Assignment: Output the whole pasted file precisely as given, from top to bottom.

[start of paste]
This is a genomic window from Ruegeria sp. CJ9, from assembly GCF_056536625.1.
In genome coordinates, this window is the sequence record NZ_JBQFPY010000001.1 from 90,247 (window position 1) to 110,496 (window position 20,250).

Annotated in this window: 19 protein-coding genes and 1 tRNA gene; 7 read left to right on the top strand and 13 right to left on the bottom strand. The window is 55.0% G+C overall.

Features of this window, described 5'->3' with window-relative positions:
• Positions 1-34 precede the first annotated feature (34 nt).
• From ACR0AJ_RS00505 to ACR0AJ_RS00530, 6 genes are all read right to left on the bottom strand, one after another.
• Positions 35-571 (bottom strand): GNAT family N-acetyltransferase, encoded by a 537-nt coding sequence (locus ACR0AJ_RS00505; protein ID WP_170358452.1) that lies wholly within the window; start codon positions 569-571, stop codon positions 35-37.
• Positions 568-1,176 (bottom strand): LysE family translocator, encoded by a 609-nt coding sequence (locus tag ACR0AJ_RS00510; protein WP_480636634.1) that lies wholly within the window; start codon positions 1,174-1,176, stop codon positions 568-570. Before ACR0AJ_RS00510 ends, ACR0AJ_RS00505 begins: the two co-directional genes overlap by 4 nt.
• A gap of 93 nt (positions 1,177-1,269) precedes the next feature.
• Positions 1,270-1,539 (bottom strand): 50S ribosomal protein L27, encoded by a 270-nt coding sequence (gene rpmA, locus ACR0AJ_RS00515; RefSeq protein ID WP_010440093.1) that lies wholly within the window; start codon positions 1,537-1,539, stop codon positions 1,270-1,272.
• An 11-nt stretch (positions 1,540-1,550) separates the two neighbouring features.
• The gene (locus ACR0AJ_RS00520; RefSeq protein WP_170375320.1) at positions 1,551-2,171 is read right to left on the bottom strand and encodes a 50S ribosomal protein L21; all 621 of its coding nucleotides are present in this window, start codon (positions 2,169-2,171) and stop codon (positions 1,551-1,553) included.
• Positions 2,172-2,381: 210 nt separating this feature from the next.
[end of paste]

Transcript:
This is a genomic window from Ruegeria sp. CJ9, from assembly GCF_056536625.1.
In genome coordinates, this window is the sequence record NZ_JBQFPY010000001.1 from 90,247 (window position 1) to 110,496 (window position 20,250).

Annotated in this window: 19 protein-coding genes and 1 tRNA gene; 7 read left to right on the top strand and 13 right to left on the bottom strand. The window is 55.0% G+C overall.

Features of this window, described 5'->3' with window-relative positions:
• Positions 1-34 precede the first annotated feature (34 nt).
• From ACR0AJ_RS00505 to ACR0AJ_RS00530, 6 genes are all read right to left on the bottom strand, one after another.
• Positions 35-571 (bottom strand): GNAT family N-acetyltransferase, encoded by a 537-nt coding sequence (locus ACR0AJ_RS00505; protein ID WP_170358452.1) that lies wholly within the window; start codon positions 569-571, stop codon positions 35-37.
• Positions 568-1,176 (bottom strand): LysE family translocator, encoded by a 609-nt coding sequence (locus tag ACR0AJ_RS00510; protein WP_480636634.1) that lies wholly within the window; start codon positions 1,174-1,176, stop codon positions 568-570. Before ACR0AJ_RS00510 ends, ACR0AJ_RS00505 begins: the two co-directional genes overlap by 4 nt.
• A gap of 93 nt (positions 1,177-1,269) precedes the next feature.
• Positions 1,270-1,539 (bottom strand): 50S ribosomal protein L27, encoded by a 270-nt coding sequence (gene rpmA, locus ACR0AJ_RS00515; RefSeq protein ID WP_010440093.1) that lies wholly within the window; start codon positions 1,537-1,539, stop codon positions 1,270-1,272.
• An 11-nt stretch (positions 1,540-1,550) separates the two neighbouring features.
• The gene (locus ACR0AJ_RS00520; RefSeq protein WP_170375320.1) at positions 1,551-2,171 is read right to left on the bottom strand and encodes a 50S ribosomal protein L21; all 621 of its coding nucleotides are present in this window, start codon (positions 2,169-2,171) and stop codon (positions 1,551-1,553) included.
• Positions 2,172-2,381: 210 nt separating this feature from the next.